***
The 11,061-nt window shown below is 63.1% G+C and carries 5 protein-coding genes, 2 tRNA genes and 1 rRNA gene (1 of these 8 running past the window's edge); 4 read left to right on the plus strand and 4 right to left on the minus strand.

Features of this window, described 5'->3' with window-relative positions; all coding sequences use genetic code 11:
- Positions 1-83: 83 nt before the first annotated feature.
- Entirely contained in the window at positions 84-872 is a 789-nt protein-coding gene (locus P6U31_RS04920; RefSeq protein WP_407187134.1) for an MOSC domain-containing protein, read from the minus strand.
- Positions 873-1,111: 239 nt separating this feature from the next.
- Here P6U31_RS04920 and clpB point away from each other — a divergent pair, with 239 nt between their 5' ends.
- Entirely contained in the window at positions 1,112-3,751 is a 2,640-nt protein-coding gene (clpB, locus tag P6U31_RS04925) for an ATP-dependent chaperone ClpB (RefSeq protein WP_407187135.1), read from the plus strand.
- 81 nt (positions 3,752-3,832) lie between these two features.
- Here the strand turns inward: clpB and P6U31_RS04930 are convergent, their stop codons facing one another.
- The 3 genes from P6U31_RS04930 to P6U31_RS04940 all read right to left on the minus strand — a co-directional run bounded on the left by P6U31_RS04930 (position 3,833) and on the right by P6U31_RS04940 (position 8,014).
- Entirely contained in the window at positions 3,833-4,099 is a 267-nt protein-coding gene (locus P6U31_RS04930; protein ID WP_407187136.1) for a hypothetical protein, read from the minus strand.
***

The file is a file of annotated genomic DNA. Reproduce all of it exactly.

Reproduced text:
The 11,061-nt window shown below is 63.1% G+C and carries 5 protein-coding genes, 2 tRNA genes and 1 rRNA gene (1 of these 8 running past the window's edge); 4 read left to right on the plus strand and 4 right to left on the minus strand.

Features of this window, described 5'->3' with window-relative positions; all coding sequences use genetic code 11:
- Positions 1-83: 83 nt before the first annotated feature.
- Entirely contained in the window at positions 84-872 is a 789-nt protein-coding gene (locus P6U31_RS04920; RefSeq protein WP_407187134.1) for an MOSC domain-containing protein, read from the minus strand.
- Positions 873-1,111: 239 nt separating this feature from the next.
- Here P6U31_RS04920 and clpB point away from each other — a divergent pair, with 239 nt between their 5' ends.
- Entirely contained in the window at positions 1,112-3,751 is a 2,640-nt protein-coding gene (clpB, locus tag P6U31_RS04925) for an ATP-dependent chaperone ClpB (RefSeq protein WP_407187135.1), read from the plus strand.
- 81 nt (positions 3,752-3,832) lie between these two features.
- Here the strand turns inward: clpB and P6U31_RS04930 are convergent, their stop codons facing one another.
- The 3 genes from P6U31_RS04930 to P6U31_RS04940 all read right to left on the minus strand — a co-directional run bounded on the left by P6U31_RS04930 (position 3,833) and on the right by P6U31_RS04940 (position 8,014).
- Entirely contained in the window at positions 3,833-4,099 is a 267-nt protein-coding gene (locus P6U31_RS04930; protein ID WP_407187136.1) for a hypothetical protein, read from the minus strand.